I Resent That
Throughout the literary works of Edgar Allen Poe, Thomas Lynch, and John Ciardi, the characters and narrators all struggle with differing forms of resentment. In Edgar Allen Poe’s short story “The Cask of Amontillado,” the narrator resents his friend Fortunato for insulting him, and in Thomas Lynch’s poem “Liberty” and John Ciardi’s poem “Suburban,” both narrators resents their societies for the restrictions placed on their personal freedom. Although all of the characters and narrators of these works feel resentment, each deals with this feeling in his own unique way.
In Edgar Allen Poe’s short story “The Cask of Amontillado,” the narrator feels a strong sense of resentment towards his friend Fortunato and deals with this feeling in a direct and physical manner. The narrator reveals his resentment in the first line of the story by stating, “the thousand injuries of Fortunato I had borne as I best could,” which shows that the bitterness towards Fortunato had been building up for a while. Then the narrator states that when Fortunato “ventured upon insult, I vowed revenge” and from this point on, the narrator devises a plan to avenge himself. The narrator uses Fortunato’s love for wine to lure him into a vault in search for Amontillado and eventually traps Fortunato inside, leaving him to die. The narrator’s feelings of resentment are so powerful that he feels the need to take immediate and direct action by getting revenge and killing his friend all because of an insult. Of the three works, this is the most extreme example of resentment and the actions taken to solve it.
In Thomas Lynch and John Ciardi’s poems, the narrators’ resentment is not directed towards a specific person but rather towards society’s restrictions on freedom and the standards set by its members. In Lynch’s poem “Liberty,” the narrator resents society for altering tradition and for taking away a part of his liberty. Like the narrator of Poe’s short story, the narrator here also takes physical action against his resentment but in the less extreme form of taking a “piss on the front lawn as a form of liberty.” He does this as a protest against society’s expectations of using a bathroom and also as a way of recognizing an older way of life. Similarly, the narrator in Ciardi’s poem “Suburban” is also frustrated with society and is resentful of the behavior expected by him. The narrator in this poem is blamed from something he did not do and instead of speaking his mind, he simply follows the behavior expected of him by society and complies politely with the old woman. In this work, freedom of speech rather than freedom of action is being restricted. Unlike the other two narrators, this narrator does not take any physical action but rather, he approaches his resentment in a very passive and compliant manner. Although all three narrators feel a strong sense of resentment towards another character or society as a whole, they all go about managing their resentment in different ways.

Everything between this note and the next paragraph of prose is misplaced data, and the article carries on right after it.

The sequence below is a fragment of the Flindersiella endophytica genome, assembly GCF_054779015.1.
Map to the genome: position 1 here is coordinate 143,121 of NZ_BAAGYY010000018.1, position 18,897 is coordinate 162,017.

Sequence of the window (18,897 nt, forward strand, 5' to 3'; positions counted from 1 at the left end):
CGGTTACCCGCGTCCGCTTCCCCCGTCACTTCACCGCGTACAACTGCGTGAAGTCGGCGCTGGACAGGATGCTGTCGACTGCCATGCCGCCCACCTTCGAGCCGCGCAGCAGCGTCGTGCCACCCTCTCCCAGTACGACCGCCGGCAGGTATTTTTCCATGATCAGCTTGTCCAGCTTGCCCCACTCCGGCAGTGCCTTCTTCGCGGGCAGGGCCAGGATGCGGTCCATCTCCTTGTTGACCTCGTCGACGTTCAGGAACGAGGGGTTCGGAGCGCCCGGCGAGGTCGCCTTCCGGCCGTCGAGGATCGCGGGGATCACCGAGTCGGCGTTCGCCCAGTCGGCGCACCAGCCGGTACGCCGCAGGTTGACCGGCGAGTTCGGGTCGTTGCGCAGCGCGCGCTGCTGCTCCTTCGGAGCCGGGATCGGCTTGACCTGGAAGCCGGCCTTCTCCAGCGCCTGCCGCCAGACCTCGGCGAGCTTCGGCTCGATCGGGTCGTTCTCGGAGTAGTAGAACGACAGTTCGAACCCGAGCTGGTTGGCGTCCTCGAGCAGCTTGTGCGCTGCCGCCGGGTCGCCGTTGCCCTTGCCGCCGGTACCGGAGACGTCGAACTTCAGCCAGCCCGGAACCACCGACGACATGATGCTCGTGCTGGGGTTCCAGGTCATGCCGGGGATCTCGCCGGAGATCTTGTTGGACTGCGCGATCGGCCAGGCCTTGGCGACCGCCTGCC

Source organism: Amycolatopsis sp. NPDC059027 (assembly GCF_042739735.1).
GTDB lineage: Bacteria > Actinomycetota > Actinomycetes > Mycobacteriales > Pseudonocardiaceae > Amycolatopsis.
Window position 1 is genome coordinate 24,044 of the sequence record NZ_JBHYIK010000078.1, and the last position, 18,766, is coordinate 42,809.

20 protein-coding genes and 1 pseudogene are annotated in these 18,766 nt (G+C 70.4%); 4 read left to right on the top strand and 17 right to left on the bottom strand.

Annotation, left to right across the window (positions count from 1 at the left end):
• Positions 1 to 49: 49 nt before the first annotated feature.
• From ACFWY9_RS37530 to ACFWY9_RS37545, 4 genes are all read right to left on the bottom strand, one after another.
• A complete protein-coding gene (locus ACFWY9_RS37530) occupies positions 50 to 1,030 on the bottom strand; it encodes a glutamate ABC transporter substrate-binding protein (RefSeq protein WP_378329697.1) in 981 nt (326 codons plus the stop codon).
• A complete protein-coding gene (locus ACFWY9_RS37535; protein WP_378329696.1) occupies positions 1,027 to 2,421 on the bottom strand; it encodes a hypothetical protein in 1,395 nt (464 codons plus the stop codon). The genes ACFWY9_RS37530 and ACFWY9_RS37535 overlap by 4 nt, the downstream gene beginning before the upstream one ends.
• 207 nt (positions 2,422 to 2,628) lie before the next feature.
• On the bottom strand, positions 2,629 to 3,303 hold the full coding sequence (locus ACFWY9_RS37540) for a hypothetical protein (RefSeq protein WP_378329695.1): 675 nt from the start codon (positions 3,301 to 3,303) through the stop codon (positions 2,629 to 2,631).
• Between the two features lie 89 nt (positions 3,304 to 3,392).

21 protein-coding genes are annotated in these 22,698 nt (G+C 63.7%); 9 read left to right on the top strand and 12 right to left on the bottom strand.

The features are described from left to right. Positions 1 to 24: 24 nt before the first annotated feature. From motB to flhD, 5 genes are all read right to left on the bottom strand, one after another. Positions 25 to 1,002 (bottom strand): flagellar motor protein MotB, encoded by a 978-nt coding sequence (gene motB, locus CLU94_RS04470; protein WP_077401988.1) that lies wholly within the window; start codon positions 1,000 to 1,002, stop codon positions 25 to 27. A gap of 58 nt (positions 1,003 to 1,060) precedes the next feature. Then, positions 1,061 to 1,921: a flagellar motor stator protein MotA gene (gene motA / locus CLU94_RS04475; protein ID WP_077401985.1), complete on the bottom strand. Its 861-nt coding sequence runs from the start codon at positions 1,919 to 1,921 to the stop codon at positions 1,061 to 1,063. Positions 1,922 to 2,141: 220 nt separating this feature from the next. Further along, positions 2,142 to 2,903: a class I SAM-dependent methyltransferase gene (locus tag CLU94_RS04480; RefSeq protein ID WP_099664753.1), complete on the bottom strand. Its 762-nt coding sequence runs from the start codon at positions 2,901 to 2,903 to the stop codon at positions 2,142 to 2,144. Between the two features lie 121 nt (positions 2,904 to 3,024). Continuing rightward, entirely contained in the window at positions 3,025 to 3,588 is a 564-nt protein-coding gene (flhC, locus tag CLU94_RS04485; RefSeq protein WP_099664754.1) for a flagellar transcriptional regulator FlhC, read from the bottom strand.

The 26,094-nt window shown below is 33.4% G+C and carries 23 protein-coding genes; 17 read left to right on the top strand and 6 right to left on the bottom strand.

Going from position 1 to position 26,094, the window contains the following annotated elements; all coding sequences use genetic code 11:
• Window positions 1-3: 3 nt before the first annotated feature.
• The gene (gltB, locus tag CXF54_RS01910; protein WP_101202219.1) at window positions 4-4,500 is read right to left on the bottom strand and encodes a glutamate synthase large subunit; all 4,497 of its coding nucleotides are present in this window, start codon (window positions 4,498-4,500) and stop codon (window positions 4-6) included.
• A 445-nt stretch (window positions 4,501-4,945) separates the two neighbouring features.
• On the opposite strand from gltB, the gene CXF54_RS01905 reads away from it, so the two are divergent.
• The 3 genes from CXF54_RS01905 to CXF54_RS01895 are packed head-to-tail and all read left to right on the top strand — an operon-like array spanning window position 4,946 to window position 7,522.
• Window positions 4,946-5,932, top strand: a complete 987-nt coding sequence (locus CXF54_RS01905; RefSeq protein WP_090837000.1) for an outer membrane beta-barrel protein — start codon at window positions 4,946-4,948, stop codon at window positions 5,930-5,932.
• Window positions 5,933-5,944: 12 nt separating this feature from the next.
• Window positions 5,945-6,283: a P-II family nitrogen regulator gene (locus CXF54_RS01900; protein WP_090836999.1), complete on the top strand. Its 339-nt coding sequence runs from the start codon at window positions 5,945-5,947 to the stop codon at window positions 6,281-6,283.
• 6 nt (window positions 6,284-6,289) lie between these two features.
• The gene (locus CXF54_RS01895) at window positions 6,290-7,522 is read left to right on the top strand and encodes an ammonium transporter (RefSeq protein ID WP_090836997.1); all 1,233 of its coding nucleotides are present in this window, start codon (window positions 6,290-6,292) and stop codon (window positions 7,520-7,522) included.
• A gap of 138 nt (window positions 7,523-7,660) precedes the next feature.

As a teacher’s aid to a second grade class, I felt the slightest bit of resentment towards the young students only because of their carefree and easy going outlooks on life. Because they are still so young, the daily pressures of everyday life do not faze them and they are still amused by the simplest things. It is hard to say that I resent the adorable second grade class I had the pleasure of working with, but I do envy them because they have not yet experienced the daily difficulties of life in the real world.